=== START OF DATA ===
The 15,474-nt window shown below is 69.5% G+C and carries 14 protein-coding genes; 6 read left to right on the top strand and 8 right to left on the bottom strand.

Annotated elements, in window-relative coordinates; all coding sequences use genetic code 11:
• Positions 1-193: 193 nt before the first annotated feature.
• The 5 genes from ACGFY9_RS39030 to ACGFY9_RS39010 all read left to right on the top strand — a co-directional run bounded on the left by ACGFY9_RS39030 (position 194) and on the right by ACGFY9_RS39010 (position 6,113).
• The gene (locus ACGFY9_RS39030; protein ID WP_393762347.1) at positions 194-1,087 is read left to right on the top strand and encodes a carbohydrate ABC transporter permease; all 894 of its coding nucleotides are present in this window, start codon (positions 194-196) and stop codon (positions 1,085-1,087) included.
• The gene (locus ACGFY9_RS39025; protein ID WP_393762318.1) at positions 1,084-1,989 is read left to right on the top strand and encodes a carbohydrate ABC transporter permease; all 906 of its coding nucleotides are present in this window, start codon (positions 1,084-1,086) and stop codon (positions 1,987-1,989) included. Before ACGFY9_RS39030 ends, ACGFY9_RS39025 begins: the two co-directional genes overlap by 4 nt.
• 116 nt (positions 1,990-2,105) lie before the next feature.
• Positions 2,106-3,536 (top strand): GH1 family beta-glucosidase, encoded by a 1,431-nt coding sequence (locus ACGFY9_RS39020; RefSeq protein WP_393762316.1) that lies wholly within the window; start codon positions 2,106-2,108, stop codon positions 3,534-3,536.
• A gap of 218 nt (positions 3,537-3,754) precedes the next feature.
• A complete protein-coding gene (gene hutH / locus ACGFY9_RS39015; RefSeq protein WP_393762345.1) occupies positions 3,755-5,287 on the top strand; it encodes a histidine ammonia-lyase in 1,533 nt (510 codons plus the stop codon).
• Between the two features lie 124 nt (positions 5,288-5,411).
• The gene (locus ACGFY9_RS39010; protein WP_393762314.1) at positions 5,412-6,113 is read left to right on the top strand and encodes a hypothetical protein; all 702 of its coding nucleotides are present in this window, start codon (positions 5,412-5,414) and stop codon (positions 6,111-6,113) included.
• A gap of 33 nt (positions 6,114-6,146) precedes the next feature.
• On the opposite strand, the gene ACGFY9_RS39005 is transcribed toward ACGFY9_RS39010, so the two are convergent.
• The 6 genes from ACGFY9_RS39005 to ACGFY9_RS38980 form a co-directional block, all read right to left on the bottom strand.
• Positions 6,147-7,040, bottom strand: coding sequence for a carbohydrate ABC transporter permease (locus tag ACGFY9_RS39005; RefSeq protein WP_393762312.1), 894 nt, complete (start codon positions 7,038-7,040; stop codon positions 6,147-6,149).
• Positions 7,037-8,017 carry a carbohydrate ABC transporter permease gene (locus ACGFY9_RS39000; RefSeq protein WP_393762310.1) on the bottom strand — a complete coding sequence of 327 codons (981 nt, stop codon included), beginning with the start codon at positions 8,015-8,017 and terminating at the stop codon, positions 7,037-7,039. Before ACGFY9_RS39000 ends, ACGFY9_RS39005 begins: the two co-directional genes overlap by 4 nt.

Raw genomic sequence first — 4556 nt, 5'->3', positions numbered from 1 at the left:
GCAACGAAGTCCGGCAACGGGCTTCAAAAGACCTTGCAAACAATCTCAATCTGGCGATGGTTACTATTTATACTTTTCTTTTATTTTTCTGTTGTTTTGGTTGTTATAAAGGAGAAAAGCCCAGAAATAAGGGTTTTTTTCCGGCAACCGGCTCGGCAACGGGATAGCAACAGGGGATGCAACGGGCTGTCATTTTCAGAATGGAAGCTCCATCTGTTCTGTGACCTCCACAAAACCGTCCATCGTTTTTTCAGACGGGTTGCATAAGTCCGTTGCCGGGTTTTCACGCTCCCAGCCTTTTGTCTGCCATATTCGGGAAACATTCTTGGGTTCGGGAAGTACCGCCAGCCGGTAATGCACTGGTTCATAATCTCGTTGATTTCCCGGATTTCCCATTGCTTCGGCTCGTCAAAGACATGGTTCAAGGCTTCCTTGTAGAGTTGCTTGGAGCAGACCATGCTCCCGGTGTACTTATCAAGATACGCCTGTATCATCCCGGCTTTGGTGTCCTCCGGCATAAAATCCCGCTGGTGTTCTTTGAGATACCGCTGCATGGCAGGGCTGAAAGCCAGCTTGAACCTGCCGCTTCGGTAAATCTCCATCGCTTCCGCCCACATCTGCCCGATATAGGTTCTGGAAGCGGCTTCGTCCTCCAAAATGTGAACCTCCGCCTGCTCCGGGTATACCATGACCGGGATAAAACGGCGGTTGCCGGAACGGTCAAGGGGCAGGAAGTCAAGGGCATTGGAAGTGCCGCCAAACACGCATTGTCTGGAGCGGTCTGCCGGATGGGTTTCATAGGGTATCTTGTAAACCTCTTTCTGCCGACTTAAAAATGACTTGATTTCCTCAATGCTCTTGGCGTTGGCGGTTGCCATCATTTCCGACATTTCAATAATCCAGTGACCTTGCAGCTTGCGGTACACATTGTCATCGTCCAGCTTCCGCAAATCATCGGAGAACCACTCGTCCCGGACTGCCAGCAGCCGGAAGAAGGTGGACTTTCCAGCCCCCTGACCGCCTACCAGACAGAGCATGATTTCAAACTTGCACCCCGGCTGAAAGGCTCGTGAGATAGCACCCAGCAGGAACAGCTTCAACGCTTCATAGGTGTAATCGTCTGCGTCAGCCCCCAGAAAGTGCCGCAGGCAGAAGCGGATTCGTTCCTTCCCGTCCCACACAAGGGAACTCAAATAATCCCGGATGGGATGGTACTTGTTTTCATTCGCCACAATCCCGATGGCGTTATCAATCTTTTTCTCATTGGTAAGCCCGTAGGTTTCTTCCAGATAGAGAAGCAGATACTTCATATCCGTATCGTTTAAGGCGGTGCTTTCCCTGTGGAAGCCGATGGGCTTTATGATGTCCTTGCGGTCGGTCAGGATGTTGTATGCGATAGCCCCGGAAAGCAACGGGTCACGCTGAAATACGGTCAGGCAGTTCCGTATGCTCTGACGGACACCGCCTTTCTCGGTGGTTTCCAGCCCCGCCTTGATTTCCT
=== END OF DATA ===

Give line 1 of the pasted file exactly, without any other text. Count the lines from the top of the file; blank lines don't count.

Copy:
The 15,474-nt window shown below is 69.5% G+C and carries 14 protein-coding genes; 6 read left to right on the top strand and 8 right to left on the bottom strand.